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One can do a simple experiment at the space station to test all this in a new way and detect horizon complementarity -  more on this another time.

The Pound-Rebka experiment is between two static LNIFS.

Jefferson laboratory at Harvard University. The experiment occurred in the left "tower". The attic was later extended in 2004.

Einstein's gravity redshift from the Sun uses

dt = ds(emit)/(1 - rs/r(emit))^1/2 = ds'(absorb)/(1 - rs/r(absorb))^1/2

f(absorb)/(1 - rs/r(emit))^1/2 = f(emit)/(1 - rs/r(absorb))^1/2

f(absorb) = f(emit)(1 - rs/r(emit))^1/2 /(1 - rs/r(absorb))^1/2

rs << r(emit)

rs << r(absorb)

f(absorb) ~ f(emit)(1 - rs/2r(emit)) (1 +  rs/2r(absorb))

~ f(emit)(1 + (rs/2)(1/r(absorb) - 1/r(emit)))

~ f(emit)(1 + (rs/2r(emit))(r(emit)/r(absorb) - 1)

However, in the case of observation of the Sun

r(emit)/r(absorb) ~ 10^11/10^13 = 10^-2

therefore with ~ 1% error

f(absorb) ~  f(emit)(1 + (rs/2r(emit))(10^-2 - 1) ~  f(emit)(1 - .99(rs/2r(emit)) ~ f(emit)(1 - .99(10^5/10^13) ~ f(emit)(1 - .99x10^-8)

so we see that the gravity redshift on spectral lines emitted from the surface of the Sun to Earth is only of order 10^-8, i.e. megaHz for visible light.

The Earth is on geodesic orbit in the curvature field of the Sun. So there are two more approximations here.

Even though the Earth is LIF in the Sun's curvature field we approximate it it like a static LNIF. Note that a static LNIF becomes LIF as r ---> infinity. We see that this approximation only makes a 1% error in the coefficient of the major contribution to the shift of 10^-8.

We also neglect the covariant acceleration of the detector on Earth's surface of g ~ 10 meters/sec^2 in the curvature field of the Earth.

Note that the curvature field of the Sun at Earth is of order 10^5/(10^13)^3 cm^-2 ~ 10^-34cm^-2 i.e. curvature radius of 10^17 cm.

The curvature field of the Earth at the surface of Earth is of order  1/(10^9)^3 ~ 10^-27 cm^-2, i.e. curvature radius of ~ 10^13 cm.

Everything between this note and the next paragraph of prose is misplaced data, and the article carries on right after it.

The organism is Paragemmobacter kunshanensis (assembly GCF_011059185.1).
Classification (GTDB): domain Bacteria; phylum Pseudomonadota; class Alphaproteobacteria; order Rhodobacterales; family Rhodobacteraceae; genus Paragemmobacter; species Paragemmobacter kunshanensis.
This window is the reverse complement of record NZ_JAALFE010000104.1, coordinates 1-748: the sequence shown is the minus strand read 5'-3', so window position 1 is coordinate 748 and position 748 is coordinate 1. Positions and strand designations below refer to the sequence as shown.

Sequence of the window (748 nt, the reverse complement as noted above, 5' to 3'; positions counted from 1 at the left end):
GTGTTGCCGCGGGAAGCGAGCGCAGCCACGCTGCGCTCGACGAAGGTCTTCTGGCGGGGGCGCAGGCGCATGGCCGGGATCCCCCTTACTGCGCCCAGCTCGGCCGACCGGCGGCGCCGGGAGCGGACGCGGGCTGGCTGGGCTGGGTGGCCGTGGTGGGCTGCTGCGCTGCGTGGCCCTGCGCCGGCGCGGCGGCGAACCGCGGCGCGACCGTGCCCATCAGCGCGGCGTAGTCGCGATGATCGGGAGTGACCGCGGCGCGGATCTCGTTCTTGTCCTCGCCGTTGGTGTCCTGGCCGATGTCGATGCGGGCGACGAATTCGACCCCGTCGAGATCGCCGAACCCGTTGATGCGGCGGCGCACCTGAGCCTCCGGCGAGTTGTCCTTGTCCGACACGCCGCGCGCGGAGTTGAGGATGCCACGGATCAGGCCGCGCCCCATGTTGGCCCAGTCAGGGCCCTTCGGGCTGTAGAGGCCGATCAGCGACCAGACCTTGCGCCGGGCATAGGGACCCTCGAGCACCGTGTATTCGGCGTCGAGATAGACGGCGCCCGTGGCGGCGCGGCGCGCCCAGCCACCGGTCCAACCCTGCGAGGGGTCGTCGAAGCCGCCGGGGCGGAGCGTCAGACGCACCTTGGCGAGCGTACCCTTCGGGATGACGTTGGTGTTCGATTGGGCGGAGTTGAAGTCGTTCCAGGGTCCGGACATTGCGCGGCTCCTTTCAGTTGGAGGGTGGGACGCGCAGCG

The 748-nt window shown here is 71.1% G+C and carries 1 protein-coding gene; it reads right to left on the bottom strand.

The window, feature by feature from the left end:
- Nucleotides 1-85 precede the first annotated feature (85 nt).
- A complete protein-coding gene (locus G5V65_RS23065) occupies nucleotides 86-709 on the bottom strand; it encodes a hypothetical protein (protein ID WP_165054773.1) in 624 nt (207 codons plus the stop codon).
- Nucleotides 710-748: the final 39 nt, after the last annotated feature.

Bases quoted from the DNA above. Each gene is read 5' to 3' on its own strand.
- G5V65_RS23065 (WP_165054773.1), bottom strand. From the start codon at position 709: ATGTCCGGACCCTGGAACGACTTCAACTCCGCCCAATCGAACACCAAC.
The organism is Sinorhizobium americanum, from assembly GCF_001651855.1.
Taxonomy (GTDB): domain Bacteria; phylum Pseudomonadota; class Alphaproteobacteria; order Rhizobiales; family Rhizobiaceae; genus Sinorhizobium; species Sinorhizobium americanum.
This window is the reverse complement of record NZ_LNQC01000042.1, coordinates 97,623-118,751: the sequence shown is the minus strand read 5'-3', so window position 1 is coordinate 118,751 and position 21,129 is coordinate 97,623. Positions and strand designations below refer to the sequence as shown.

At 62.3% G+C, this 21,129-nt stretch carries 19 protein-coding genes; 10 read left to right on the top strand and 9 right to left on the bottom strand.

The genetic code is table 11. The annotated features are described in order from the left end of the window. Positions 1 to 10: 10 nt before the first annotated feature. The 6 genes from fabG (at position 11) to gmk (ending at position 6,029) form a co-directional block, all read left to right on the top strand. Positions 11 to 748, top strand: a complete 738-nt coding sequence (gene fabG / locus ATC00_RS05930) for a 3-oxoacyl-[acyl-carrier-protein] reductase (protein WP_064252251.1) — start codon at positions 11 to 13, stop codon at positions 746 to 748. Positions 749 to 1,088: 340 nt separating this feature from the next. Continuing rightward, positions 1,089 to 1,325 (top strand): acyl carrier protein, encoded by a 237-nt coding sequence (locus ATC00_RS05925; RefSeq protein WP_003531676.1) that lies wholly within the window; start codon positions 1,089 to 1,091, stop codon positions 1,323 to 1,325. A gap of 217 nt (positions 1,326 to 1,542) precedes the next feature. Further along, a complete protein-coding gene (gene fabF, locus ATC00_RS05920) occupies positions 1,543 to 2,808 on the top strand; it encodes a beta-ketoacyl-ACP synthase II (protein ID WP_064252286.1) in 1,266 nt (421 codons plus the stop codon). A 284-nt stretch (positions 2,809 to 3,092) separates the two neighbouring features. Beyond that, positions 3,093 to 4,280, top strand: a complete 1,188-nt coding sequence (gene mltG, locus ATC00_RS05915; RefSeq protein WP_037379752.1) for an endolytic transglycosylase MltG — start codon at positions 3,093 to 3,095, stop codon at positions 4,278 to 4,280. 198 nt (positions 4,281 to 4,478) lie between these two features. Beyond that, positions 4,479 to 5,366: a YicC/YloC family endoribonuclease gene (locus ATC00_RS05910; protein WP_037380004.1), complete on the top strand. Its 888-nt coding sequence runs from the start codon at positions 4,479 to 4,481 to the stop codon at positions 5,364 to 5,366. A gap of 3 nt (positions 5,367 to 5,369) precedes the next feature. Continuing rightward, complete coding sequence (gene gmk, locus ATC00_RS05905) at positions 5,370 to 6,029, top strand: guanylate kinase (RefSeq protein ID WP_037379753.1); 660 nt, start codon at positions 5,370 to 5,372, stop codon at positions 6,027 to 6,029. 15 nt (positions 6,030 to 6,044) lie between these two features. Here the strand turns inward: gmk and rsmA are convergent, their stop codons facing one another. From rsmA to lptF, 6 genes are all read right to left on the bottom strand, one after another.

One can do a simple experiment at the space station to test all this in a new way and detect horizon complementarity -  more on this another time.

On Jan 28, 2011, at 7:31 PM, JACK SARFATTI wrote:

Your problem Z is that you simply do not look at the diagram.

Pick any vertical (constant co-moving coord) world line you like. The Copernican principle is obeyed.

Its past particle horizon is its future light cone at a(0) = 0. Retarded light in our past cone from the past particle horizon is infinitely redshifted.

Light rays at 45deg & 135 deg on this conformal diagram.

Its future event horizon is its past light cone at a(infinity) = infinity. Advanced light from this horizon back to us at r = 0 is infinitely redshifted, but retarded light from r = 0 to it is infinitely blue shifted (classically).

Here t = proper metric time not the conformal time tau.

1) assume only retarded light signals.

Therefore, we only detect at a point stuff on the past light cone of that point.

2) Now we have a choice.

2a) the future horizon is not a total absorber, so we can see retarded signals from Galaxy X even when we are beyond Galaxy X's future event horizon.

2b) the future horizon is a Wheeler-Feynman total absorber from the real electron-positron plasma therefore no light rays from r = 0 make it past its future horizon. In that case, and only that case is Nick right in one of his statements. Only photons emitted from r = 0 see the plasma at their horizon r = /\^-1/2. LIFs do not see it. The blue shifted photon relative to the LNIF virtual electron-positron pairs clamped to the the r = /\^-1/2 horizon (of thickness Lp) provides the energy needed to pull them out of the vacuum in accord with the Unruh temperature T(r) = hg(r)/ckB.
Again that's horizon complementarity.

Nick is mistaken that a retarded photon from r = 0 is infinity redshifted. In fact, its the opposite, its infinitely blue shifted for a static LNIF detector clamped to the horizon. Not so for a co-moving detector because of horizon complementarity. Basically the co-moving detector in de Sitter space has acceleration 0, i.e. LIF, but a static LNIF detector has acceleration g(r) = 2c^2/\r(1 - /\r^2)^-1/2 ---> 0 at r = 0 and ---> infinity (classically) at r = /\^-1/2.

Also the frequency shift is

f(r) = f(0)(1 - /\r^2)^-1/2

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